Desmond Tutu: Let spirit of forgiveness prevail

Fakir Syed Aijazuddin
Fakir Syed Aijazuddin

Anyone who makes New Year’s resolutions and believes that such promises will be kept is halfway to becoming a politician. Resolutions (like the second marriages of Winston Churchill’s definition) are the triumph of hope over experience.

Only the brave will recall the outgoing year, dying, un-mourned under a pall cast by Covid. One death, though not Covid-related, has left humanity diminished. The South African Archbishop Desmond Tutu passed away on 26 December, the day after the anniversary of the birth of Jesus Christ.

Archbishop Tutu’s memory is laden with honours, amongst them the Nobel Peace Prize which he won in 1984. He had been nominated thrice before.  To its discredit, the Nobel Prize Selection Committee settled on Tutu not as its first choice but as a safe second bet. It felt Nelson Mandela (then in jail on Robben Island) would have been too controversial. Mandela would be awarded the same prize, nine years later, in 1993.

Destiny linked their names to a common cause. Desmond Tutu used every platform to rail against the repressive apartheid regime; Nelson Mandela endured incarceration for 27 years as its most prominent black victim. They met after thirty-five years in February 1990, when the white PM de Klerk released Mandela from captivity. Mandela became South Africa’s first black president, Tutu the ‘people’s archbishop.’

Mandela recognised Tutu’s powers of conciliation when in 1994, as president, he nominated Desmond Tutu on the Truth and Reconciliation Commission (TRC).  ‘The TRC adopted a threefold approach: the first being confession, with those responsible for human rights abuses fully disclosing their activities, the second being forgiveness in the form of a legal amnesty from prosecution, and the third being restitution, with the perpetrators making amends to their victims.’

The TRC heard confessionals from a gamut of victims and perpetrators for over two years, between 1996 and 1998. On many occasions, Tutu broke down, moved by the accounts of brutality – by white against black, even black against black.

I was privileged to meet Archbishop Tutu in his Cape Town office in June 2008. He had retired by then, becoming a roving voice against injustice, speaking fearlessly on diverse issues such as the environment, Tibetan atrocities, Guantanamo Bay internees, the Arab-Israeli conflict, and LGBT rights. He condemned the Iraq war for which he held president George W. Bush and PM Tony Blair criminally culpable.

I had called on the archbishop with a team of bureaucrats. We were on a study tour. They of course wanted an audience with Nelson Mandela but had to settle, like the Nobel Committee, on Desmond Tutu as a consolation prize.

Tutu worked from a nondescript flat in suburbia – modest, functional. He entered the room wearing casual clothes. The expansive smile that disarmed his audiences world-wide illuminated the room. We sat on chairs beneath a large appliqué quilt showing numerous hands linked in comradeship.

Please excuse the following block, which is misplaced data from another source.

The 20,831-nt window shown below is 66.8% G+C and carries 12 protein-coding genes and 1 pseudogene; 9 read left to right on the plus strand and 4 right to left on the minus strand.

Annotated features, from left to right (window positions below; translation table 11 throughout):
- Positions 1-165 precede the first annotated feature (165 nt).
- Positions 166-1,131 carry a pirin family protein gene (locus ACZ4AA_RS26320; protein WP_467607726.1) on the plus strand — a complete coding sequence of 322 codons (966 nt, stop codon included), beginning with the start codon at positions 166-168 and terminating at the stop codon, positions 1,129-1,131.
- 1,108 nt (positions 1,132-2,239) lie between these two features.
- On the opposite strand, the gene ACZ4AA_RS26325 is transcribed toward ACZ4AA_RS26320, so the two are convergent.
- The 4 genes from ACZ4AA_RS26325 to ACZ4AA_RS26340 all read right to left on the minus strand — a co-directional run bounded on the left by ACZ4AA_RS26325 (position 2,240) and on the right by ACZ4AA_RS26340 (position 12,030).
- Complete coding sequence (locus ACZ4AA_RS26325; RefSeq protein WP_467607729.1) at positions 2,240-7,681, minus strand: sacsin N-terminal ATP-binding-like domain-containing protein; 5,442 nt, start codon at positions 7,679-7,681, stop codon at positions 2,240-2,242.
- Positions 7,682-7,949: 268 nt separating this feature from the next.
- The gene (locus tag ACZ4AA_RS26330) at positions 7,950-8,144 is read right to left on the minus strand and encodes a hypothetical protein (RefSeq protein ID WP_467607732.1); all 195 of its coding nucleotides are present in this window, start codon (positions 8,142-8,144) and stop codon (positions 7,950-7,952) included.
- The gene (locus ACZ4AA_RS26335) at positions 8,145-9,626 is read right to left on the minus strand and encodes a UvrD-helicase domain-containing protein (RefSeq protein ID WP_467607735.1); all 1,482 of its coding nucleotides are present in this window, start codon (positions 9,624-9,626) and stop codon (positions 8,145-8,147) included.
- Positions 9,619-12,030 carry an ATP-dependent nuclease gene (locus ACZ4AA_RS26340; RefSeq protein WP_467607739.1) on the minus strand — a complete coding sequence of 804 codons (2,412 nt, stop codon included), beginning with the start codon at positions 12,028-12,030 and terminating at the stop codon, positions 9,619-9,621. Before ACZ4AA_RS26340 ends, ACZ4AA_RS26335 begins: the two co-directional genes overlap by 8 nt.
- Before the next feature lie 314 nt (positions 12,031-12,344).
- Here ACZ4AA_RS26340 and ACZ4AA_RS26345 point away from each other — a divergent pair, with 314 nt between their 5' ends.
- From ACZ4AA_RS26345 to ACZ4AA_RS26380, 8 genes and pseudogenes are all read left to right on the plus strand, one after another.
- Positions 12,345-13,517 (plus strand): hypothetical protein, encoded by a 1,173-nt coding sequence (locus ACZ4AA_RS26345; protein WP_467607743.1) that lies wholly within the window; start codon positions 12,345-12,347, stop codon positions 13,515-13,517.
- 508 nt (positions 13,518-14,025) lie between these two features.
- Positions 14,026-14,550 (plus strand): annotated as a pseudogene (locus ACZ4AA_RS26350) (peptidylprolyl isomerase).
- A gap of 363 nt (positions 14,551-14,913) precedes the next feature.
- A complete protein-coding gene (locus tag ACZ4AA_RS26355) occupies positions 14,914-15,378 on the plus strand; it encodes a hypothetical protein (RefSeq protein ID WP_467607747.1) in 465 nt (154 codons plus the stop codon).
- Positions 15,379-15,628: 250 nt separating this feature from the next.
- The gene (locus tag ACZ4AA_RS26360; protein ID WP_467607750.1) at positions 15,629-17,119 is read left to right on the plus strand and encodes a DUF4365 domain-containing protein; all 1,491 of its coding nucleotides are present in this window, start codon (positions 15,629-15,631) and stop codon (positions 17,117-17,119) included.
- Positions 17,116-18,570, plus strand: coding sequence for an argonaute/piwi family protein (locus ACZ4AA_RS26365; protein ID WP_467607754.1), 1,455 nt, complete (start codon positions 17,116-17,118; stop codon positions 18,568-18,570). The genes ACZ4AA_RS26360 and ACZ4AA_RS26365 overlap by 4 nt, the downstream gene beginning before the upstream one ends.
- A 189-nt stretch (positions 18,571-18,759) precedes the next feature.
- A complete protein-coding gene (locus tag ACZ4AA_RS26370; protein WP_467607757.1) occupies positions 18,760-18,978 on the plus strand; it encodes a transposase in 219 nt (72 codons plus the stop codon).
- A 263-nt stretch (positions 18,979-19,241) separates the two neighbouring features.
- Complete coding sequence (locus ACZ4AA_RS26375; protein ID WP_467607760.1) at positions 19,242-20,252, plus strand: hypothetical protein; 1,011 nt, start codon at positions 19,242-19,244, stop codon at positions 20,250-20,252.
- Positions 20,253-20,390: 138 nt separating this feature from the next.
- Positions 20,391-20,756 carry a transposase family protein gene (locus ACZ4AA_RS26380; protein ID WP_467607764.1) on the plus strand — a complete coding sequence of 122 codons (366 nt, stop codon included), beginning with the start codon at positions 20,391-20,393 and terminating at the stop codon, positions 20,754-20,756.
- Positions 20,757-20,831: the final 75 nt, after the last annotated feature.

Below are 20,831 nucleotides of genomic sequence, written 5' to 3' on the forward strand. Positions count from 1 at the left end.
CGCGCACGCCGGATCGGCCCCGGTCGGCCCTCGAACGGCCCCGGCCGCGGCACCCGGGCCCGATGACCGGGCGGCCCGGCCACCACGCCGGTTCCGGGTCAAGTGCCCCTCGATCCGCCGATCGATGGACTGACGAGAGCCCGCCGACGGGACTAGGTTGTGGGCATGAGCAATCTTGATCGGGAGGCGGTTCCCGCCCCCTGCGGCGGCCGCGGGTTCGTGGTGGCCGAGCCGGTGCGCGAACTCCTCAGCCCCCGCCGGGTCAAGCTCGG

What does one say to an Archbishop, a Nobel Prize winner and such a model humanist?

I began by complimenting the TRC and his stewardship of it. I mentioned its emphasis on forgiveness rather than punishment, something that distinguished it from the vengeful Nuremberg trials of 1945-46 after the Second World War.

It seemed appropriate to talk about his innate Christianity, the moral strength that allowed him to forgive his enemies as he strove to do from within the TRC.  I startled him by saying that the TRC had shown ultra-Christian charity, for even the founder of their faith had forgiven his oppressors only once, while on the cross.

Desmond Tutu died the day after the anniversary of his Lord’s nativity. Can we glean any messages from their lives?  I believe we can. That spirit of forgiveness, like some benign form of Covid variant, can be transmitted from South Africa to Pakistan.

For 2022, let politicians resolve to replace hatred of each other with the kinship of brotherhood, since they all stand this side of the grave.

Let public representatives resolve not to posture but to take a stand on social issues – health, education, urbanisation, human rights – everything that will affect their unborn descendants.

Let the judiciary resolve to dispense justice not as a patrician favour, but as a plebeian right.

Let every militant group resolve to lay down its weapons of individual destruction.

Let the military establishment come out from behind its pips into the glare of accountability.

Let 2022 – the 75th anniversary of our independence – be the year in which 220 million of us acknowledge our dependence on each other.  Hate has rusted our hearts; only forgiveness can restore their sheen.

I will repeat these resolutions for 2023. Desmond Tutu had warned me: ‘There is nothing more difficult than waking someone who is only pretending to be asleep.’

Fakir S Aijazuddin is a noted thinker and columnist of Pakistan

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